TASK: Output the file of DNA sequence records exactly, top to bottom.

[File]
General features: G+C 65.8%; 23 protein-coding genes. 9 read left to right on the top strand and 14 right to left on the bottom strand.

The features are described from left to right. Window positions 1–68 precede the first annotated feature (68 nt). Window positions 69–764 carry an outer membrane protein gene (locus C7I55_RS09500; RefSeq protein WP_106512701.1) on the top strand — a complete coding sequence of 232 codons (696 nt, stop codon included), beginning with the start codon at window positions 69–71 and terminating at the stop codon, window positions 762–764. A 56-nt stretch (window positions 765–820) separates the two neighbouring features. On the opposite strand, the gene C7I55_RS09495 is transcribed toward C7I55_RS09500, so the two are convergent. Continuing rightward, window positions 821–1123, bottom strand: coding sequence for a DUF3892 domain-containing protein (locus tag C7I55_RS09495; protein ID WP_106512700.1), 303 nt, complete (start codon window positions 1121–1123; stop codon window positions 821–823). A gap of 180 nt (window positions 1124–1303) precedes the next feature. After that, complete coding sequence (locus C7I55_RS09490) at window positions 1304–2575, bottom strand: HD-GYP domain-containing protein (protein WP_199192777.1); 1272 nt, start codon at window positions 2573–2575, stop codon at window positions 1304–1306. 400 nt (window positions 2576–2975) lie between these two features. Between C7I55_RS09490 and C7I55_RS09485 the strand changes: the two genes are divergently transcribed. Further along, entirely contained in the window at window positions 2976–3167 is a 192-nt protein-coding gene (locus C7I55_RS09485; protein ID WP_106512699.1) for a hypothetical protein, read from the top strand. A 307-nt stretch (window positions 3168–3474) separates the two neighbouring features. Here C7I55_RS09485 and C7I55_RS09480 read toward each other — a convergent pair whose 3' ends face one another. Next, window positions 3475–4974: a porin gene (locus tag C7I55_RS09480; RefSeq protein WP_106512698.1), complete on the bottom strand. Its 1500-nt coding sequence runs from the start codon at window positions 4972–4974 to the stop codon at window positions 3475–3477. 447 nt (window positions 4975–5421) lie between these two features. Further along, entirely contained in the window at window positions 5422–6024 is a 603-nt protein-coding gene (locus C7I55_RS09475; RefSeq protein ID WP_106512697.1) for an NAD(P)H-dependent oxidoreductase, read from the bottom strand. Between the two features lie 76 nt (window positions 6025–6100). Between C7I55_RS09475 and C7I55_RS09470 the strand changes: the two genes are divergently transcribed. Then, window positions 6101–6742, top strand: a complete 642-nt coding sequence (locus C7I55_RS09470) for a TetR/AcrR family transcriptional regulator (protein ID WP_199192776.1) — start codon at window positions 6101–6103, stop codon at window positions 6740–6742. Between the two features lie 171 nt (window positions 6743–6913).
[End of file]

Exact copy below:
General features: G+C 65.8%; 23 protein-coding genes. 9 read left to right on the top strand and 14 right to left on the bottom strand.

The features are described from left to right. Window positions 1–68 precede the first annotated feature (68 nt). Window positions 69–764 carry an outer membrane protein gene (locus C7I55_RS09500; RefSeq protein WP_106512701.1) on the top strand — a complete coding sequence of 232 codons (696 nt, stop codon included), beginning with the start codon at window positions 69–71 and terminating at the stop codon, window positions 762–764. A 56-nt stretch (window positions 765–820) separates the two neighbouring features. On the opposite strand, the gene C7I55_RS09495 is transcribed toward C7I55_RS09500, so the two are convergent. Continuing rightward, window positions 821–1123, bottom strand: coding sequence for a DUF3892 domain-containing protein (locus tag C7I55_RS09495; protein ID WP_106512700.1), 303 nt, complete (start codon window positions 1121–1123; stop codon window positions 821–823). A gap of 180 nt (window positions 1124–1303) precedes the next feature. After that, complete coding sequence (locus C7I55_RS09490) at window positions 1304–2575, bottom strand: HD-GYP domain-containing protein (protein WP_199192777.1); 1272 nt, start codon at window positions 2573–2575, stop codon at window positions 1304–1306. 400 nt (window positions 2576–2975) lie between these two features. Between C7I55_RS09490 and C7I55_RS09485 the strand changes: the two genes are divergently transcribed. Further along, entirely contained in the window at window positions 2976–3167 is a 192-nt protein-coding gene (locus C7I55_RS09485; protein ID WP_106512699.1) for a hypothetical protein, read from the top strand. A 307-nt stretch (window positions 3168–3474) separates the two neighbouring features. Here C7I55_RS09485 and C7I55_RS09480 read toward each other — a convergent pair whose 3' ends face one another. Next, window positions 3475–4974: a porin gene (locus tag C7I55_RS09480; RefSeq protein WP_106512698.1), complete on the bottom strand. Its 1500-nt coding sequence runs from the start codon at window positions 4972–4974 to the stop codon at window positions 3475–3477. 447 nt (window positions 4975–5421) lie between these two features. Further along, entirely contained in the window at window positions 5422–6024 is a 603-nt protein-coding gene (locus C7I55_RS09475; RefSeq protein ID WP_106512697.1) for an NAD(P)H-dependent oxidoreductase, read from the bottom strand. Between the two features lie 76 nt (window positions 6025–6100). Between C7I55_RS09475 and C7I55_RS09470 the strand changes: the two genes are divergently transcribed. Then, window positions 6101–6742, top strand: a complete 642-nt coding sequence (locus C7I55_RS09470) for a TetR/AcrR family transcriptional regulator (protein ID WP_199192776.1) — start codon at window positions 6101–6103, stop codon at window positions 6740–6742. Between the two features lie 171 nt (window positions 6743–6913).